If you consider yourself an audiophile, stop reading now. I’m about to recommend a whole bunch of home audio setups that might compel a true audiophile to let loose a stream of technical jargon and hurtful comments. If you’re the kind of person who owns a tube amplifier, reading about $100 wireless smart speakers might make your head explode.

But something everyone can agree on, audiophile and entry-level user alike, is that we need music in our homes. Especially now, with music venues shuttered and a bumper crop of truly great records now in release (see Pages 28-29 for a few of our favorites). And playing those records through a single Amazon Echo speaker, or through a soundbar designed for use with television sound, is a poor substitute for what every American home used to have, from the 8-track era all the way through the salad days of the CD carousel: a decent hi-fi setup just for music.


Most of today’s stand-alone smart speakers—for purposes of this discussion, those made by Amazon, Apple, Google and Sonos—are built to deliver stereo sound, with two sound drivers. But “they’re so close together that the sound has virtually no separation, and winds up sounding like mono,” wrote Steve Guttenberg (no, not the Police Academy guy) in a 2016 CNET article. And home stereos were created to emulate the sound of live performance, which isn’t just about closeness or volume; it’s also about dimension and spatial depth. Even minute differences between stereo channels can place sounds at specific points in space and trick you into believing that blazing cowbell solo is happening inside your personal space.

“A great stereo recording listened to over a decent pair of speakers or headphones has an almost physical, three-dimensional presence,” Guttenberg wrote. “When playing music for an evening’s entertainment, the large and subtle shadings of depth and space from one recording to the next are endlessly fascinating.” The last time America seemed to understand that was during the iPod craze of the early 2000s; these days, most people seem content to plop a Google Nest speaker on a bookshelf and call it a monophonic day.

The good news is, many smart speakers now support stereo pairing. Many of Amazon’s smart speakers can be paired with each other (and an optional subwoofer), creating a true stereo setup. Google’s new Nest Audio speakers are pairable, and you can get them in a two-pack bundle that shaves $20 off the total price (they’re $99 apiece) and includes three free months of YouTube Music. And Sonos is offering a pairable, $99 bookshelf Wi-Fi speaker through—hang onto something!—IKEA. Point is, you don’t have to spend a fortune, or research German-made speakers whose brand names sound like speaking with a mouthful of cookies.


“There are few things more galling than seeing a pair of stereo speakers huddled together on a bookshelf,” Andrew Murphy wrote in a July 2020 article at tech buying guide What Hi-Fi? (whathifi.com). Again, the effect of stereo speakers is wasted unless you have the two channels properly separated and placed in such a way that you can find a “sweet spot” between them, where Thundercat’s sizzling production skills can really fry your noodle.

Proper placement of your speakers is dependent on several factors, including the size and shape of your room, your own personal preferences and, of course, the individual characteristics of whatever speakers you own. Cambridge Audio makes these general recommendations: Place your speakers 4 to 8 feet apart; have them facing in the direction of the greatest length of the room; move them slightly away from the wall to improve the mid-range and mid-bass frequencies; and patiently allow 20-30 hours for new speakers to “run in,” which basically means allowing the fabric of the speaker cones to stretch properly, like breaking in a pair of shoes. Cambridge Audio offers even more useful advice, and more shoe analogies, at this link: bit.ly/3nql16E.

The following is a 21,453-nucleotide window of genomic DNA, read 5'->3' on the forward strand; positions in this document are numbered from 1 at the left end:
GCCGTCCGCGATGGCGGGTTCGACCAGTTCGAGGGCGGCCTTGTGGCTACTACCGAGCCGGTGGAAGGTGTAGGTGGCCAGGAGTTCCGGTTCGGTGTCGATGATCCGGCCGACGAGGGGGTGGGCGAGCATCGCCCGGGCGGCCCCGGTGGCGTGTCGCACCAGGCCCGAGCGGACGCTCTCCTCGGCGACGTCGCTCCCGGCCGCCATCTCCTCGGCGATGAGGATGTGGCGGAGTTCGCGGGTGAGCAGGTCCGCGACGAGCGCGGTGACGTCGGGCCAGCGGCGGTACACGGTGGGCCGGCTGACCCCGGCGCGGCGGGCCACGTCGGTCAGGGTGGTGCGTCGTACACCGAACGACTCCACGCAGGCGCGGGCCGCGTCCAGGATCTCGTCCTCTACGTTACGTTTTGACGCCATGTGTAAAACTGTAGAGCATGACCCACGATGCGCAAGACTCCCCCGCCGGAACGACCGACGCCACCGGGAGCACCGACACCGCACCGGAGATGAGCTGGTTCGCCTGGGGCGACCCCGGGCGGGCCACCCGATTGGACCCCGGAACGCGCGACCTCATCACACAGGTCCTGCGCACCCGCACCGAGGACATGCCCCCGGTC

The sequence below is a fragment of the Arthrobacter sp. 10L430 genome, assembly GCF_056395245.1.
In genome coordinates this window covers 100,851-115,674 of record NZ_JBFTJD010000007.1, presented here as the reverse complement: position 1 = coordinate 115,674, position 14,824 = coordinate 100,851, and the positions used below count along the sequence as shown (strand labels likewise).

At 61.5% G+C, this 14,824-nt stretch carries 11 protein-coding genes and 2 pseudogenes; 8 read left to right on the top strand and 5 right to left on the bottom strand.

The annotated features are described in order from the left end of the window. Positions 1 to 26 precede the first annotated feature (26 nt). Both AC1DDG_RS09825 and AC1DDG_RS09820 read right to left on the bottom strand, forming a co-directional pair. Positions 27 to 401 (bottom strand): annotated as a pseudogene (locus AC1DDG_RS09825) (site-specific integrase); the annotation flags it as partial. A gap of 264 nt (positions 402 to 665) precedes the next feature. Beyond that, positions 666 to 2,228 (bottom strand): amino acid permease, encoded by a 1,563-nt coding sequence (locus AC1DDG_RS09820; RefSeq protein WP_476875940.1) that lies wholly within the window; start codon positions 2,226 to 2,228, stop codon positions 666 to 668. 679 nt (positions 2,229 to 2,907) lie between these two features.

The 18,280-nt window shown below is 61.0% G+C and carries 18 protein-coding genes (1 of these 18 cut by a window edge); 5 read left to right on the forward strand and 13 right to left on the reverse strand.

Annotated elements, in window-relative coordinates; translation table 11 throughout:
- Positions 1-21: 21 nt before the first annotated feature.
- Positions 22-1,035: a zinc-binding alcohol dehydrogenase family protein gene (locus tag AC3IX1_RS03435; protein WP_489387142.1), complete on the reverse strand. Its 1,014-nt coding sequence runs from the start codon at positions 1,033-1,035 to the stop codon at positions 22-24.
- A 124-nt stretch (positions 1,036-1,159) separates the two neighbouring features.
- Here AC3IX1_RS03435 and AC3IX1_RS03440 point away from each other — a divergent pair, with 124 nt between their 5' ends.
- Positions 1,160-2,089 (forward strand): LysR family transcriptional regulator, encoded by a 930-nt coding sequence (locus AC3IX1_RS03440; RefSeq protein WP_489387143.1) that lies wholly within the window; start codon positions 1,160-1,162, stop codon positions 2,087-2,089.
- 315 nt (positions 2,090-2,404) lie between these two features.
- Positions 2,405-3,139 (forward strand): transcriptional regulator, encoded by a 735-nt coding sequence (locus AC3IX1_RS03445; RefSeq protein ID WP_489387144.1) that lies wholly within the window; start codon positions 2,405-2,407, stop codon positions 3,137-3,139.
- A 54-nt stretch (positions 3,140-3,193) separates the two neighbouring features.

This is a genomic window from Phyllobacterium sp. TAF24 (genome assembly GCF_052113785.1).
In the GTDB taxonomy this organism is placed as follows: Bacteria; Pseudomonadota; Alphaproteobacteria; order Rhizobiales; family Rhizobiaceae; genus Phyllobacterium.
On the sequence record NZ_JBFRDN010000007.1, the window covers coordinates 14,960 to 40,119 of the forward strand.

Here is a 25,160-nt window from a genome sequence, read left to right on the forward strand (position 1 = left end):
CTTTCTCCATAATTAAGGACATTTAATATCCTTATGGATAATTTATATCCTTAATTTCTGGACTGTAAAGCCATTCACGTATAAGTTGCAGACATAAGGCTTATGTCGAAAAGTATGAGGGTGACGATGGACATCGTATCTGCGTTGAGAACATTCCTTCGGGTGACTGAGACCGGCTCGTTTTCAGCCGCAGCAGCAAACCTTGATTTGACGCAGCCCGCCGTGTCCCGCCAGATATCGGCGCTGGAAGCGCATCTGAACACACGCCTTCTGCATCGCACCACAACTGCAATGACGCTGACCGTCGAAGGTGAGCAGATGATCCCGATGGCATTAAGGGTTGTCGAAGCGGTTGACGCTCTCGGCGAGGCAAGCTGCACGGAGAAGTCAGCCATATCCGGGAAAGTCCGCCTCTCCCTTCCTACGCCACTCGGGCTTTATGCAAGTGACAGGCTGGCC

Now, if you’d like to fall down the rabbit hole with real intention—arms thrust upward in surrender, screaming “woo-hoo”—the folks at audio equipment retailer Crutchfield offer a “room acoustics guide” (bit.ly/3p2lgoW) that addresses issues like “reflected” sound bouncing off walls (they suggest drapes to absorb it, or strategically placed objects to diffuse it) and flutter echo, which is … well, maybe they should explain it. Point is, if this stuff is important to you, you’re probably setting up something more nuanced and much, much more expensive than $100 smart speakers, and are rolling your eyes right now. (See, again, the opening disclaimer for audiophiles.) Good luck and shine on, you crazy diamond.


This might be important, depending on how good your speakers and ears are: If you’re listening to streaming music over your Wi-Fi network at home—not in your car or at the gym, where the costs of cellular data can bury you—go into your settings and bump up the audio quality to its highest level. Spotify Premium’s high-quality setting is equivalent to a 320kbps CD—and Tidal, bless it, offers lossless 1411kbps and master quality sound, as close to perfect as streaming audio can offer. (Kbps is shorthand for “kilobits per second,” and more is better—the more bits you have, the richer your streaming file will sound. 320kbps is equivalent to a high-quality MP3; 1411kbps is a CD.)

At its normal setting, Spotify streams music at a compressed 160kpbs. You’re literally not hearing the entire song. And since the whole point of making this stereo setup is to remember how freaking great it feels to be in a room with live musicians, we should make a point of pulling as close to the band as we

Source link